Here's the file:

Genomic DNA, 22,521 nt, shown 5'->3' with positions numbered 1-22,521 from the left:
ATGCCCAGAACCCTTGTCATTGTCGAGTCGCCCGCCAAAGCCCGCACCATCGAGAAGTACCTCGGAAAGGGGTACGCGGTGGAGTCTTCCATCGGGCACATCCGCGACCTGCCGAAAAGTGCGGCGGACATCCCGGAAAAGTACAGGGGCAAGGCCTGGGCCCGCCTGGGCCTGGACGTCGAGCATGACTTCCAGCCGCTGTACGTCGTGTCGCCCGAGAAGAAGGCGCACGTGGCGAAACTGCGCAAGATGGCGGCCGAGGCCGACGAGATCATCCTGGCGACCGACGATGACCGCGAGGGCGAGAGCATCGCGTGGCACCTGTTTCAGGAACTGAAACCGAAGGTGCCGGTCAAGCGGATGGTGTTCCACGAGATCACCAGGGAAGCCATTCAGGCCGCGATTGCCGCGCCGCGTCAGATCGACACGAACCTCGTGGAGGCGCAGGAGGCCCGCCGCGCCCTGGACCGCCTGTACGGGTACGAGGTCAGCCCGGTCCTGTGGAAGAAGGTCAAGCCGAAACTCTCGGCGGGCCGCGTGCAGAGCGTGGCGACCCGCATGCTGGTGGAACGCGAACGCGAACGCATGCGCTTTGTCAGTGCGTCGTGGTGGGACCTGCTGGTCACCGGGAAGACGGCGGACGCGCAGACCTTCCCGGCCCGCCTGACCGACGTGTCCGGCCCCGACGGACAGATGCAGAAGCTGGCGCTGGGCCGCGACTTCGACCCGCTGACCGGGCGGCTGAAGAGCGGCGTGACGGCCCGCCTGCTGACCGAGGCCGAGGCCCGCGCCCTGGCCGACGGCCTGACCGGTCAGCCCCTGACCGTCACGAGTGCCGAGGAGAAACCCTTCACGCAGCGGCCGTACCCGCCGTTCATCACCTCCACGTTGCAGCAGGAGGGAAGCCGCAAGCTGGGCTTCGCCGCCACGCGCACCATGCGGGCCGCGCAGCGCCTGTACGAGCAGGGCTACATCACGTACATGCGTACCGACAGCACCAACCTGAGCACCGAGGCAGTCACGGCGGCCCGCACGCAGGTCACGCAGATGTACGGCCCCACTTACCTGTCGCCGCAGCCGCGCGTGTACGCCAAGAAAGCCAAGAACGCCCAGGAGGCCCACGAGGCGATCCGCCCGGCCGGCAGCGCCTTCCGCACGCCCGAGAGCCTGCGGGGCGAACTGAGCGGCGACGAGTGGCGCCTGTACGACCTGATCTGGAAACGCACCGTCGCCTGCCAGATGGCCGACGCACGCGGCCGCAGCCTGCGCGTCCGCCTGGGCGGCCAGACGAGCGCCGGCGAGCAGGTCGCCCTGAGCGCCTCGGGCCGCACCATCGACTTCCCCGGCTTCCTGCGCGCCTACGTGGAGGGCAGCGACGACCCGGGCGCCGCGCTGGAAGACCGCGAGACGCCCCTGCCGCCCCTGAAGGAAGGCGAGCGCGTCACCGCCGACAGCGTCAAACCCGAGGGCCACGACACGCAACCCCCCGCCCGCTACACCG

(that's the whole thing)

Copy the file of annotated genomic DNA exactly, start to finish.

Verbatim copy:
Genomic DNA, 22,521 nt, shown 5'->3' with positions numbered 1-22,521 from the left:
ATGCCCAGAACCCTTGTCATTGTCGAGTCGCCCGCCAAAGCCCGCACCATCGAGAAGTACCTCGGAAAGGGGTACGCGGTGGAGTCTTCCATCGGGCACATCCGCGACCTGCCGAAAAGTGCGGCGGACATCCCGGAAAAGTACAGGGGCAAGGCCTGGGCCCGCCTGGGCCTGGACGTCGAGCATGACTTCCAGCCGCTGTACGTCGTGTCGCCCGAGAAGAAGGCGCACGTGGCGAAACTGCGCAAGATGGCGGCCGAGGCCGACGAGATCATCCTGGCGACCGACGATGACCGCGAGGGCGAGAGCATCGCGTGGCACCTGTTTCAGGAACTGAAACCGAAGGTGCCGGTCAAGCGGATGGTGTTCCACGAGATCACCAGGGAAGCCATTCAGGCCGCGATTGCCGCGCCGCGTCAGATCGACACGAACCTCGTGGAGGCGCAGGAGGCCCGCCGCGCCCTGGACCGCCTGTACGGGTACGAGGTCAGCCCGGTCCTGTGGAAGAAGGTCAAGCCGAAACTCTCGGCGGGCCGCGTGCAGAGCGTGGCGACCCGCATGCTGGTGGAACGCGAACGCGAACGCATGCGCTTTGTCAGTGCGTCGTGGTGGGACCTGCTGGTCACCGGGAAGACGGCGGACGCGCAGACCTTCCCGGCCCGCCTGACCGACGTGTCCGGCCCCGACGGACAGATGCAGAAGCTGGCGCTGGGCCGCGACTTCGACCCGCTGACCGGGCGGCTGAAGAGCGGCGTGACGGCCCGCCTGCTGACCGAGGCCGAGGCCCGCGCCCTGGCCGACGGCCTGACCGGTCAGCCCCTGACCGTCACGAGTGCCGAGGAGAAACCCTTCACGCAGCGGCCGTACCCGCCGTTCATCACCTCCACGTTGCAGCAGGAGGGAAGCCGCAAGCTGGGCTTCGCCGCCACGCGCACCATGCGGGCCGCGCAGCGCCTGTACGAGCAGGGCTACATCACGTACATGCGTACCGACAGCACCAACCTGAGCACCGAGGCAGTCACGGCGGCCCGCACGCAGGTCACGCAGATGTACGGCCCCACTTACCTGTCGCCGCAGCCGCGCGTGTACGCCAAGAAAGCCAAGAACGCCCAGGAGGCCCACGAGGCGATCCGCCCGGCCGGCAGCGCCTTCCGCACGCCCGAGAGCCTGCGGGGCGAACTGAGCGGCGACGAGTGGCGCCTGTACGACCTGATCTGGAAACGCACCGTCGCCTGCCAGATGGCCGACGCACGCGGCCGCAGCCTGCGCGTCCGCCTGGGCGGCCAGACGAGCGCCGGCGAGCAGGTCGCCCTGAGCGCCTCGGGCCGCACCATCGACTTCCCCGGCTTCCTGCGCGCCTACGTGGAGGGCAGCGACGACCCGGGCGCCGCGCTGGAAGACCGCGAGACGCCCCTGCCGCCCCTGAAGGAAGGCGAGCGCGTCACCGCCGACAGCGTCAAACCCGAGGGCCACGACACGCAACCCCCCGCCCGCTACACCG